This page shows a selection of speakers at the Forum. For a full list of speakers please see the individual sessions in the programme.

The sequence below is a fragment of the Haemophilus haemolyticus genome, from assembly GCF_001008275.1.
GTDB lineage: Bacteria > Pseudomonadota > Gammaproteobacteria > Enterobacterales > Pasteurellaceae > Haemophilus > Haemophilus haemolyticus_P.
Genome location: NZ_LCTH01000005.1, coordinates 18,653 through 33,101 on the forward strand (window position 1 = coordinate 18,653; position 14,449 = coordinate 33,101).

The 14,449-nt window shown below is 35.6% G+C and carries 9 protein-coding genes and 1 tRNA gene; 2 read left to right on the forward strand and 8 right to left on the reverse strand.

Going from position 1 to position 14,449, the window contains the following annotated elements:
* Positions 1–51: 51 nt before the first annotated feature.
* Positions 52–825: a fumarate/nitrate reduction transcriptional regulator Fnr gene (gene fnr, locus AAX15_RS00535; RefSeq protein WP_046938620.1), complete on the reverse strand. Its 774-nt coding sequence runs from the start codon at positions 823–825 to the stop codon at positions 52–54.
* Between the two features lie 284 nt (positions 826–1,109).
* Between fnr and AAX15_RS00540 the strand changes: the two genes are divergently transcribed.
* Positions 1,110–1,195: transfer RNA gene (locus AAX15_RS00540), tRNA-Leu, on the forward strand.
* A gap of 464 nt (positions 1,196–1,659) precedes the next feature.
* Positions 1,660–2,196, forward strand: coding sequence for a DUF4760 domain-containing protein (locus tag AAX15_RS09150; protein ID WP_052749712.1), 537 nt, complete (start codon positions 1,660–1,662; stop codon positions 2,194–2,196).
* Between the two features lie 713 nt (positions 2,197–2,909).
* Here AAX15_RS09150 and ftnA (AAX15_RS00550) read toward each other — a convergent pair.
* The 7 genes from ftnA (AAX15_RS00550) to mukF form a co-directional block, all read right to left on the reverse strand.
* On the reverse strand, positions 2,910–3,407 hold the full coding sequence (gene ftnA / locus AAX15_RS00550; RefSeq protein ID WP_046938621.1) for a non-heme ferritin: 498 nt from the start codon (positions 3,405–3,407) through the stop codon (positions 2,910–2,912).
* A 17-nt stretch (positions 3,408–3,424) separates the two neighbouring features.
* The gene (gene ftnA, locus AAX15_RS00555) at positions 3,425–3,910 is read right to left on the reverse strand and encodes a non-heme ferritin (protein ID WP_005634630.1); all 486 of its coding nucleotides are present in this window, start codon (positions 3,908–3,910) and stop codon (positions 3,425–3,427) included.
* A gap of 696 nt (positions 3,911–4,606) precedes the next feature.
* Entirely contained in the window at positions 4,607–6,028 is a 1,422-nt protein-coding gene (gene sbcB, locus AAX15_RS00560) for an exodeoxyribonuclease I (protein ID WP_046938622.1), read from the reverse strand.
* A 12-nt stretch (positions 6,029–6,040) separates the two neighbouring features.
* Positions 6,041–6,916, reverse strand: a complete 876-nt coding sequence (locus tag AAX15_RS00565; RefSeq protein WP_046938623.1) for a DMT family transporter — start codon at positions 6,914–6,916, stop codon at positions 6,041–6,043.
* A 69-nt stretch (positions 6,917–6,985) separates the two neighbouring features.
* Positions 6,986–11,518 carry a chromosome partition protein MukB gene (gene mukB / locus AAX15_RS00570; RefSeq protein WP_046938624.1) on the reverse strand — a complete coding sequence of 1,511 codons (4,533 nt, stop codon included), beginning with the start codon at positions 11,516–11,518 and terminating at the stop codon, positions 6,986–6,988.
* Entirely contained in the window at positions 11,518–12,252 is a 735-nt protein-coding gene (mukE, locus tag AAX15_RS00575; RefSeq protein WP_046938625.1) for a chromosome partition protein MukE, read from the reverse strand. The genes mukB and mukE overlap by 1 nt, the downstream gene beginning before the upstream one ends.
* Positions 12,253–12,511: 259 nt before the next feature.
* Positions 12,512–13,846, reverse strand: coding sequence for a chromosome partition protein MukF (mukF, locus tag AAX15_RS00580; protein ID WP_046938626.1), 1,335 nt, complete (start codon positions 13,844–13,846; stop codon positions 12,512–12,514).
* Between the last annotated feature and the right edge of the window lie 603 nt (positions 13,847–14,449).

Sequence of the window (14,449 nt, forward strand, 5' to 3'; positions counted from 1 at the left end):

Valeriu Nicolae is a human rights activist, film producer, writer, best known for his activities with children in one of the worst ghettos in Bucharest. He works for the Romanian Government, as State Counsellor at the Prime Minister’s Chancellery and as State Secretary at the Ministry of Labour, Family, Social Protection and Elderly. He is also the regional advocacy Director for World Vision for Eastern Europe, Middle East, South Caucasus region. He was also appointed to the Board of Trustees supervising the activity of the UN OHCHR representing Europe. He is the winner of the European Parliament’s 2013 European Citizenship Award. He is the founder of Policy Center for Roma and Minorities, a Bucharest-based think-tank. He is also the co-founder of the European Roma Policy Coalition, which includes some of the most active NGOs in the field of human rights (Amnesty International, Minority Rights Group, Open Society Institute, European Roma Rights Center). During the last nine years, he has worked as a senior consultant for the Open Society Institute and some European Institutions, director and advocacy director for a network of European Roma NGOs (ERGO). Previously he was the deputy director and interim executive director of the European Roma Information Office in Brussels and the European Chair for the European Network Against Racism. He has been nominated three times in a row by the Foreign Policy (2012, 2013, 2014) as one of the top 100 Romanian thinkers for his contribution to the Romanian civil society. In his view, increasing focus on situation of the EU economy, employment and security needs to be balanced by reaffirming our most important values - European fundamental rights. Racism, bigotry and extremist nationalism cannot save Europe but rather the opposite - it can break it. We, Europeans, need strong and independent watchdog organisations capable of preventing a divided and belligerent European continent. We need the Fundamental Rights Agency to be both more visible but also more effective in influencing the European and national policies meant to ensure that the most vulnerable and most discriminated are protected within the EU.
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